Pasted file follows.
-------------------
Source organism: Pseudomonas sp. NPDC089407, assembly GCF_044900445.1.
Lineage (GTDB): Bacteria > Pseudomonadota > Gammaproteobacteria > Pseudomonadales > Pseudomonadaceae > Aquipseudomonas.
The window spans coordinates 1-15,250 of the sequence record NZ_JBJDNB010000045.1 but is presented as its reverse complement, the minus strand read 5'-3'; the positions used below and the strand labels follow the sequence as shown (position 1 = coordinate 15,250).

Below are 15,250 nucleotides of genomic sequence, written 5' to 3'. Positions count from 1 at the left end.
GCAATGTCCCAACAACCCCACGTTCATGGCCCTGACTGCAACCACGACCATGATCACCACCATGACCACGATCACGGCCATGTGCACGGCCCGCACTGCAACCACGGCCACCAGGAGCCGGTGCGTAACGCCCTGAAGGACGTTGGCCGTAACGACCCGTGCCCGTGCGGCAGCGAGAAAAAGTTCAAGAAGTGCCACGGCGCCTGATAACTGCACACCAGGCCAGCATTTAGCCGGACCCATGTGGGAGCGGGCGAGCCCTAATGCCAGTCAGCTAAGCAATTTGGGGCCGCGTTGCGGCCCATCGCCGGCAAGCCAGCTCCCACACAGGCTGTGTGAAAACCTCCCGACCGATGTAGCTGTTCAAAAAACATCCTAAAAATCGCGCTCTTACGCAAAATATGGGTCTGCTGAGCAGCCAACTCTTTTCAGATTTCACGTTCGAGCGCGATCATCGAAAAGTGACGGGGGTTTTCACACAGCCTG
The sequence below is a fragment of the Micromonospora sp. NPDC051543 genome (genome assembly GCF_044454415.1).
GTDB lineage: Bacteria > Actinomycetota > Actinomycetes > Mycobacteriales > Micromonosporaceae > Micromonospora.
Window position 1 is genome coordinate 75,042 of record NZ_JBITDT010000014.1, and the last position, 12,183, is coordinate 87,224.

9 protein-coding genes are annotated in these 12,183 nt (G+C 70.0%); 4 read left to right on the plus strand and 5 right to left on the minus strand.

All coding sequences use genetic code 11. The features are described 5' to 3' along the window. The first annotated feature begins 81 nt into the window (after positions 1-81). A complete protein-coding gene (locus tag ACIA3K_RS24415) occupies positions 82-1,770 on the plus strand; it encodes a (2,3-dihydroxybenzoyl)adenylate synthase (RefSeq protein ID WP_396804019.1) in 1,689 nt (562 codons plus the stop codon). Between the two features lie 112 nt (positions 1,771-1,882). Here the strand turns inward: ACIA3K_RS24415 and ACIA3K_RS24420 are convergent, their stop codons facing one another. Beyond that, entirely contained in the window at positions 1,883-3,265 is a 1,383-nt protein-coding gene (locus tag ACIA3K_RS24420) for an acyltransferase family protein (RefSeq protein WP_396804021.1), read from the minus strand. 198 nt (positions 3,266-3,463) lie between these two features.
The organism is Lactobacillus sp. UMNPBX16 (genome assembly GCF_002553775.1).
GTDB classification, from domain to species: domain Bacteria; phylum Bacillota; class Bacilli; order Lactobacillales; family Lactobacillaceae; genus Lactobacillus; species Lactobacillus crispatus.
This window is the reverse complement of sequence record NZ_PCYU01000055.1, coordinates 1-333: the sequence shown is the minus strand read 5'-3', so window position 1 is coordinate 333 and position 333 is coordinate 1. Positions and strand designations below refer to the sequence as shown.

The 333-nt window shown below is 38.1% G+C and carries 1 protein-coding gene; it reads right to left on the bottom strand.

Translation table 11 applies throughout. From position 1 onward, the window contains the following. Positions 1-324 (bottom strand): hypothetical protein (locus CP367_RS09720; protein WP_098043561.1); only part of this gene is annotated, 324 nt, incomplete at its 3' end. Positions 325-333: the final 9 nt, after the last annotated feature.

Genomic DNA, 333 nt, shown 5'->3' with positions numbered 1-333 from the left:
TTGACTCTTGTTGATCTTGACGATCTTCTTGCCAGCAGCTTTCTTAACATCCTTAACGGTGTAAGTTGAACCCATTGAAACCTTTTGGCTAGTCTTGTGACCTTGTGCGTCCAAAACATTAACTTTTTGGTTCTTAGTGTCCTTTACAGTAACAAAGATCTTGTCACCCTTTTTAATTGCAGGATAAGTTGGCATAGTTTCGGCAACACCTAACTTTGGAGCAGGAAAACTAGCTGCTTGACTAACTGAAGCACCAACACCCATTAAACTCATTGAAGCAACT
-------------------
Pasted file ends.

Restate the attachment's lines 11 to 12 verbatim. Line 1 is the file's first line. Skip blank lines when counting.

The organism is Lactobacillus sp. UMNPBX16 (genome assembly GCF_002553775.1).
GTDB classification, from domain to species: domain Bacteria; phylum Bacillota; class Bacilli; order Lactobacillales; family Lactobacillaceae; genus Lactobacillus; species Lactobacillus crispatus.